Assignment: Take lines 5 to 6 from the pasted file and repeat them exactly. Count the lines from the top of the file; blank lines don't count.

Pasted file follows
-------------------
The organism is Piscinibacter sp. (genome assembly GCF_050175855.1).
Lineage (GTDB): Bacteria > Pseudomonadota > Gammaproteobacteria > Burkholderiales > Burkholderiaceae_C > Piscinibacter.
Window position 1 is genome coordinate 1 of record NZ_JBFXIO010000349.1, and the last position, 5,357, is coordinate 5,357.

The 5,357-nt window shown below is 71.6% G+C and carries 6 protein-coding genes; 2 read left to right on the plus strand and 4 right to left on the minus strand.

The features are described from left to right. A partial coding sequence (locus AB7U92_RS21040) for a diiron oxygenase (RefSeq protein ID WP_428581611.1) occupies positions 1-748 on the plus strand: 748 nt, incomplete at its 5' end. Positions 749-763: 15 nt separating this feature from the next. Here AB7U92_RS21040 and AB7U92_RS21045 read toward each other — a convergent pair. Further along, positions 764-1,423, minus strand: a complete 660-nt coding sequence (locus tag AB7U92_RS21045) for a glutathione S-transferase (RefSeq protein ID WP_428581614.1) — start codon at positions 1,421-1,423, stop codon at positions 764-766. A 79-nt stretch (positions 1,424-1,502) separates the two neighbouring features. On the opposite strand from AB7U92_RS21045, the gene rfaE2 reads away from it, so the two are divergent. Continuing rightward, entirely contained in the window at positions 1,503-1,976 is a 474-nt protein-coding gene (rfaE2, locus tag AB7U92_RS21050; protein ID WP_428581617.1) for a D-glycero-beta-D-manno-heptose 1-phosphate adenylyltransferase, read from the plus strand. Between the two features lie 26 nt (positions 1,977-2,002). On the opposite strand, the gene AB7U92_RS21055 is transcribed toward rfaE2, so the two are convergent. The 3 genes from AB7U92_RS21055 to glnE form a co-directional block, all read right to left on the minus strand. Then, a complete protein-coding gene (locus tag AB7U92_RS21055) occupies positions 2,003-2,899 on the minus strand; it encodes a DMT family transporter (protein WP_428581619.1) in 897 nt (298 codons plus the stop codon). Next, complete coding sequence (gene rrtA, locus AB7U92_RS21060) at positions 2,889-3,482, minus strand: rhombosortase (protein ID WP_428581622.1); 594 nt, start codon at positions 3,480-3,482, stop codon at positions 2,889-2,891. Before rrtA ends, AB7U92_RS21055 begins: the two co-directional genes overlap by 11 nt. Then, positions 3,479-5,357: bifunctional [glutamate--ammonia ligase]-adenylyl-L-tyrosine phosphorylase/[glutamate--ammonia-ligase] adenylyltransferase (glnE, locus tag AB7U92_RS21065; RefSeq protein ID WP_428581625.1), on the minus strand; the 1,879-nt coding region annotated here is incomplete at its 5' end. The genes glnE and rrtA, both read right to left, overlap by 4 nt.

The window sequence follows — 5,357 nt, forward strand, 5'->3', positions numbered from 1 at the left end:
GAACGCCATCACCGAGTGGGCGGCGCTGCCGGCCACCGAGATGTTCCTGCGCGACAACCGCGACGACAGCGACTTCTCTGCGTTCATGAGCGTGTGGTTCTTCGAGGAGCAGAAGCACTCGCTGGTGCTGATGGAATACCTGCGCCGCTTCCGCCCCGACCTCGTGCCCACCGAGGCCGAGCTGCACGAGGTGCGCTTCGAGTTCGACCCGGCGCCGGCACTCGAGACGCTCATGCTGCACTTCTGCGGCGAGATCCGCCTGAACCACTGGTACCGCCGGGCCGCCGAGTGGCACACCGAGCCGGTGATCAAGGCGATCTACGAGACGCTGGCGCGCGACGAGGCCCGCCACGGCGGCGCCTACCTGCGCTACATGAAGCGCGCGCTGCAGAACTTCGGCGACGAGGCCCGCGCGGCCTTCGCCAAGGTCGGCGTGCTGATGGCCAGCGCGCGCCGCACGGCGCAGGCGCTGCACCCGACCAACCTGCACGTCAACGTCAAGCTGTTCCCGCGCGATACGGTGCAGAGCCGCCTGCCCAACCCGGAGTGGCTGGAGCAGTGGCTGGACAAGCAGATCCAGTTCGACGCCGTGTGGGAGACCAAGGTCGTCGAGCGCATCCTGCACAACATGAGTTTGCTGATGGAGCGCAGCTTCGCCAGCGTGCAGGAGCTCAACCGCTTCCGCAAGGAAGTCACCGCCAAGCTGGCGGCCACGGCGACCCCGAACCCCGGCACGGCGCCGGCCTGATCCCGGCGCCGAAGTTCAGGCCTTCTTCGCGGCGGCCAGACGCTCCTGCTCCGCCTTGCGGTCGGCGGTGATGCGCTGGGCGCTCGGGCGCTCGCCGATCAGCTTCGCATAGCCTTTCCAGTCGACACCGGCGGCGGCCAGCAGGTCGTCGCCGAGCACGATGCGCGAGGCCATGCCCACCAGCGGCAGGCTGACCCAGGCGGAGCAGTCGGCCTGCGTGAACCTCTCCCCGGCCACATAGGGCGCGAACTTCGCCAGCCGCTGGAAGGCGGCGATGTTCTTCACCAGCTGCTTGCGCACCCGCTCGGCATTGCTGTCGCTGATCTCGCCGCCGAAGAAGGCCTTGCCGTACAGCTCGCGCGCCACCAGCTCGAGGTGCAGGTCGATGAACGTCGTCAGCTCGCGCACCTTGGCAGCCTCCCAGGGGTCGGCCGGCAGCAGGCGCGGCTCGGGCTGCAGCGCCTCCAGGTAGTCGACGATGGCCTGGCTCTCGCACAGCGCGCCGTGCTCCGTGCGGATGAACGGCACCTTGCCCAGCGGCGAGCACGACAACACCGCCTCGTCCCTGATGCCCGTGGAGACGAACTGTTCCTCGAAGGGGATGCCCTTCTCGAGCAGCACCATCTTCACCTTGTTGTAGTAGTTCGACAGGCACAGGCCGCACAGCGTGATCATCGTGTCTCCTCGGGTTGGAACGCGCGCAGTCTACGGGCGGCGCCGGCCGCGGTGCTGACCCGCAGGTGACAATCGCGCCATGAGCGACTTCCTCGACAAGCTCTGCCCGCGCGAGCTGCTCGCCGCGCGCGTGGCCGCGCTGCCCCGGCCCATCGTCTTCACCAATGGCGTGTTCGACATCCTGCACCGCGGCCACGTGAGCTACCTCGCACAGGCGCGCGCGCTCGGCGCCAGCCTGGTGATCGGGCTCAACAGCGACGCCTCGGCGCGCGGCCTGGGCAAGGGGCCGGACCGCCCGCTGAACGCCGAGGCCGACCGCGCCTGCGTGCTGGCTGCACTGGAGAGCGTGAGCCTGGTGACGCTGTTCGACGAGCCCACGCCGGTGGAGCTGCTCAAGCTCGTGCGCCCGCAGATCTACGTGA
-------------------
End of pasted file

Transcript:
The features are described from left to right. A partial coding sequence (locus AB7U92_RS21040) for a diiron oxygenase (RefSeq protein ID WP_428581611.1) occupies positions 1-748 on the plus strand: 748 nt, incomplete at its 5' end. Positions 749-763: 15 nt separating this feature from the next. Here AB7U92_RS21040 and AB7U92_RS21045 read toward each other — a convergent pair. Further along, positions 764-1,423, minus strand: a complete 660-nt coding sequence (locus tag AB7U92_RS21045) for a glutathione S-transferase (RefSeq protein ID WP_428581614.1) — start codon at positions 1,421-1,423, stop codon at positions 764-766. A 79-nt stretch (positions 1,424-1,502) separates the two neighbouring features. On the opposite strand from AB7U92_RS21045, the gene rfaE2 reads away from it, so the two are divergent. Continuing rightward, entirely contained in the window at positions 1,503-1,976 is a 474-nt protein-coding gene (rfaE2, locus tag AB7U92_RS21050; protein ID WP_428581617.1) for a D-glycero-beta-D-manno-heptose 1-phosphate adenylyltransferase, read from the plus strand. Between the two features lie 26 nt (positions 1,977-2,002). On the opposite strand, the gene AB7U92_RS21055 is transcribed toward rfaE2, so the two are convergent. The 3 genes from AB7U92_RS21055 to glnE form a co-directional block, all read right to left on the minus strand. Then, a complete protein-coding gene (locus tag AB7U92_RS21055) occupies positions 2,003-2,899 on the minus strand; it encodes a DMT family transporter (protein WP_428581619.1) in 897 nt (298 codons plus the stop codon). Next, complete coding sequence (gene rrtA, locus AB7U92_RS21060) at positions 2,889-3,482, minus strand: rhombosortase (protein ID WP_428581622.1); 594 nt, start codon at positions 3,480-3,482, stop codon at positions 2,889-2,891. Before rrtA ends, AB7U92_RS21055 begins: the two co-directional genes overlap by 11 nt. Then, positions 3,479-5,357: bifunctional [glutamate--ammonia ligase]-adenylyl-L-tyrosine phosphorylase/[glutamate--ammonia-ligase] adenylyltransferase (glnE, locus tag AB7U92_RS21065; RefSeq protein ID WP_428581625.1), on the minus strand; the 1,879-nt coding region annotated here is incomplete at its 5' end. The genes glnE and rrtA, both read right to left, overlap by 4 nt.

The window sequence follows — 5,357 nt, forward strand, 5'->3', positions numbered from 1 at the left end: